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Reacher review: Sorry Tom Cruise, this Amazon TV series is by the books

With season 2 confirmed, new series Reacher steps into a small-town throwdown that's all too familiar even if you haven't read the bestselling books.

Alan Ritchson as Jack Reacher
Jack Reacher: stretching T-shirts on Amazon Prime Video now.
Amazon Prime Video

A stranger comes to town. It's the oldest plot in the book, and it's also the oldest plot in Lee Child's best-selling series of Jack Reacher novels. A new Amazon Prime Video series adapts Killing Floor, the first novel to feature one-man army Jack Reacher, and it banishes memories of the Tom Cruise movies with a more faithful rendition. The problem is, Reacher's action might be too familiar.

Reacher streams on Prime Video now, with all eight episodes of season 1 available from Feb. 4. Season 2 was confirmed by Amazon just days after releasing the show, which stars Alan Ritchson, Malcolm Goodwin, Willa Fitzgerald, Bruce McGill and Kristin Kreuk.

A man with no luggage steps off a bus. There's nothing in his pocket but a passport and an obscure World War II medal. He has no Facebook, Instagram or even a driver's license. But he does have quite a few identifying features: fists the size of turkeys, biceps like bowling balls and an unblinking stare that can resolve a parking-lot domestic dispute without having to say a word.

This is Jack Reacher, a man/mountain/military veteran taking a wander across the country until trouble finds him. Strolling into the small town of Margrave, Georgia, he's enjoying a slice of pie when he's arrested by panicky police. The cuffs don't fit, however -- figuratively and literally -- as not only is he innocent but he's so big he can't be restrained.

Former Blood Drive star Ritchson plays the man himself, and his hulking version of Reacher is everything the Tom Cruise version wasn't. Cruise played the character in two movies in 2012 and 2016, but drew criticism from fans of the novels for being a fraction of the size of the muscled behemoth described by Child. This time round, Ritchson, who previously starred as superheroes Aquaman in Smallville and Hawk in Titans, looks like he could bench press Cruise and then eat him.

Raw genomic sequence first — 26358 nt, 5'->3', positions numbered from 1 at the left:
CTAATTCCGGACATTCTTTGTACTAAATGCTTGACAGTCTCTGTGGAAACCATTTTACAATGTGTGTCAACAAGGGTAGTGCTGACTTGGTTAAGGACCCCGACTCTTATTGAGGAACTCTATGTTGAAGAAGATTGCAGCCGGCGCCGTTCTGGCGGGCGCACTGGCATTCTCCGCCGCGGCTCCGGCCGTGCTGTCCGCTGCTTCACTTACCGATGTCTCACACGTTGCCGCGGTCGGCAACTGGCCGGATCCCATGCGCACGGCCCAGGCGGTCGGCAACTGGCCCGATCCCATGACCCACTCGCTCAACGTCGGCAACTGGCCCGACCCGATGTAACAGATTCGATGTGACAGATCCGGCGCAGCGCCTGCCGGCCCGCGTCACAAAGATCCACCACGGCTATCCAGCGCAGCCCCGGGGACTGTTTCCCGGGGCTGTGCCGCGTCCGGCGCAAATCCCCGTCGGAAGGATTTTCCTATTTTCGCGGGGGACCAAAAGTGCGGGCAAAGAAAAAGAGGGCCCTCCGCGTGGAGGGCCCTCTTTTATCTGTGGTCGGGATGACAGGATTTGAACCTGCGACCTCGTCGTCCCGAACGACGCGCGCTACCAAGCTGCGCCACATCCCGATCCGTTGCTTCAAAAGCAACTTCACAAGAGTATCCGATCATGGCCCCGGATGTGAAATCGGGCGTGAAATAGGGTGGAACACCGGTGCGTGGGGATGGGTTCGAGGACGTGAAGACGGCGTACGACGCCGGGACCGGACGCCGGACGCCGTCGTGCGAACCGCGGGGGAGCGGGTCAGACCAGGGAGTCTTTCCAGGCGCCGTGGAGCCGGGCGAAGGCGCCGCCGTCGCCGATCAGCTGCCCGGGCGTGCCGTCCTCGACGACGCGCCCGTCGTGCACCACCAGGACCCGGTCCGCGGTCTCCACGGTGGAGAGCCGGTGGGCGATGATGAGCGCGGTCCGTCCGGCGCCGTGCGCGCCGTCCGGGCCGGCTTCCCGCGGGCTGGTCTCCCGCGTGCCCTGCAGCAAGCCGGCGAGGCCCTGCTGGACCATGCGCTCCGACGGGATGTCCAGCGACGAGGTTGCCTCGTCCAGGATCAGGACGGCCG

Oh yeah, did we mention that in addition to being a regular he-man he's a whip-smart detective? Also an insufferable smartass, and not necessarily in a good way. Anyway, the star of the show matches the figure you'll have imagined if you're a fan of Child's books. The question is whether the familiarity extends to the show in general. 

Reacher gets ample opportunity to flex brain and brawn as 250 pounds of bone-snapping, eye-gouging frontier justice wading through Margrave's bad guys. The series is a throwback to all-action small-town throwdowns of the past like Walking Tall (a 1973 flick that spawned various sequels and remakes, including a an early 2004 starring role for Dwayne "The Rock" Johnson). Something is rotten in Margrave, and Reacher is soon ass-whupping his way up a hierarchy of southern-fried low-lifes from rednecks to convicts to hired muscle as he simultaneously unravels a deadly conspiracy.

That means even if you haven't read the books you may well have a feeling of deja vu, as it repeats well-worn elements you'll have seen everywhere from Banshee to The Dukes of Hazzard: the sleazy mayor, the feisty deputy, the smooth-talking businessman who really runs the show. And the action breaks a lot of bones but little new ground, at least to start with. The first showpiece fight is a prison brawl, which is entertainingly wince-inducing but kinda cliched. Reacher is nowhere near as inventive as Justified, for example, or as character-driven or witty. 

I also can't help feeling the show tips its hand by diving into Reacher's past. He's set up as a man of mystery, still waters running deep, yet the very first time we meet him we're learning about his family backstory. I know it's taken from the novel, but a case involving his brother feels more like season 3 or something, y'know?

Fans of the books will no doubt be pleased, at least. It may not be innovative television, but Prime Video's version of Reacher is workmanlike and watchable.